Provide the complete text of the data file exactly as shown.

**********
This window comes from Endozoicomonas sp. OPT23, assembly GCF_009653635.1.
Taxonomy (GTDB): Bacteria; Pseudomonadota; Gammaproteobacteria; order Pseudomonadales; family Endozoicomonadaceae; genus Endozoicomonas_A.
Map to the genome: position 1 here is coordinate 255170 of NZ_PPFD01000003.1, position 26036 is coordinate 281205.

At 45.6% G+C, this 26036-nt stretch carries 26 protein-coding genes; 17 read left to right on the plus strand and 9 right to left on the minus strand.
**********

This window comes from Endozoicomonas sp. OPT23, assembly GCF_009653635.1.
Taxonomy (GTDB): Bacteria; Pseudomonadota; Gammaproteobacteria; order Pseudomonadales; family Endozoicomonadaceae; genus Endozoicomonas_A.
Map to the genome: position 1 here is coordinate 255170 of NZ_PPFD01000003.1, position 26036 is coordinate 281205.

At 45.6% G+C, this 26036-nt stretch carries 26 protein-coding genes; 17 read left to right on the plus strand and 9 right to left on the minus strand.